While Congress didn’t do much to stand up to Trump during the first two years of his presidency and Kristol was appalled by Mitch McConnell’s decision to block legislation to reopen the government if he didn’t know Trump would sign it, the new House of Representatives has made it clear they’ll provide a check on the executive branch. Furthermore, despite all the conservative judges that Trump has appointed, the court system has also stood up to Trump through actions like forcing him to change his Muslim ban on several occasions. Kristol declared “Madison knew what he was doing when made it so one person couldn’t destroy the country.”

Moving forward, Kristol is actively trying to recruit someone to run in the 2020 presidential primaries against Trump. This would represent a drastic change from the last 25 years, which saw three straight presidents serve two terms without facing primary challenges from their own party. It’s perhaps with this sentiment in mind that Kristol claimed the next 20 years will be more like the period between 1960 and 1980, which included multiple presidents not serving out two full terms and incumbent presidents being primaried (like Ted Kennedy taking on Jimmy Carter in 1980).

When Kristol is challenged about why he’s so concentrated on finding a primary challenger, he argued that you have to deal with the short term problem before you can begin implementing the long term change that would be needed to strengthen the Republican Party. “Trump is a symptom that makes it hard to get to the cause,” Kristol exclaimed. He even jokingly pointed out that Democrats should be happy with Trump being primaried because no president has been reelected after facing a serious primary challenger.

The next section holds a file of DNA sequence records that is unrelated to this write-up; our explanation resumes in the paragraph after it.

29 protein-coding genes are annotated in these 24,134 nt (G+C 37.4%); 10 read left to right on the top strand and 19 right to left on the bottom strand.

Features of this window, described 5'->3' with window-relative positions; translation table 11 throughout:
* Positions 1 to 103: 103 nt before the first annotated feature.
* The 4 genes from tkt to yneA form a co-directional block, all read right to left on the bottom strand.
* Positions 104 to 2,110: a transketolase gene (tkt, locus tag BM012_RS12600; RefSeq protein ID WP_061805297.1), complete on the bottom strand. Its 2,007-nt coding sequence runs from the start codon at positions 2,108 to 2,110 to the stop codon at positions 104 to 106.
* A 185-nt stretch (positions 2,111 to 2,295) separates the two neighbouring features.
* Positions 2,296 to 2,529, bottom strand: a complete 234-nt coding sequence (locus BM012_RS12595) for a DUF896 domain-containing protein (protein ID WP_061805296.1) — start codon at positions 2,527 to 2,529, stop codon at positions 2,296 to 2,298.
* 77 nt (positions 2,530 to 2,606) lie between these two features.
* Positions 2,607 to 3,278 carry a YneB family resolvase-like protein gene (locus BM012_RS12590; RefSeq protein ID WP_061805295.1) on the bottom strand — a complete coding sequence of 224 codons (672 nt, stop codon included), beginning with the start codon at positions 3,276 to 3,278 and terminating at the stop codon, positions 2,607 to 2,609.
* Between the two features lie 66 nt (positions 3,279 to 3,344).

In regards to their own primary, however, Kristol insisted “Democrats will have fun with 86 presidential candidates. I don’t think it will hurt them to have this massive field.”

Even among audience members who were strong Trump supporters, many folks appeared to be relieved that there were intellectual conservative thinkers like Kristol who were thinking about the future of the Republican Party. Since a healthy democracy can only serve to help provide the best programs for the general public in contrast to allowing the right flank of the GOP to take over, this is something Democrats would also likely support. It will therefore be interesting to see how people like Kristol are able to move forward with their plans.

About Bryan J. Scrafford

Bryan Scrafford grew up in the Northern Virginia suburbs of Washington, DC and stayed in the region for both college and his professional life. An avid baseball and hockey fan, Bryan's also involved with several advocacy organizations fighting for economic justice, LGBT rights, and other issues. You can follow him on twitter at @bscrafford and Instagram at @bjscrafford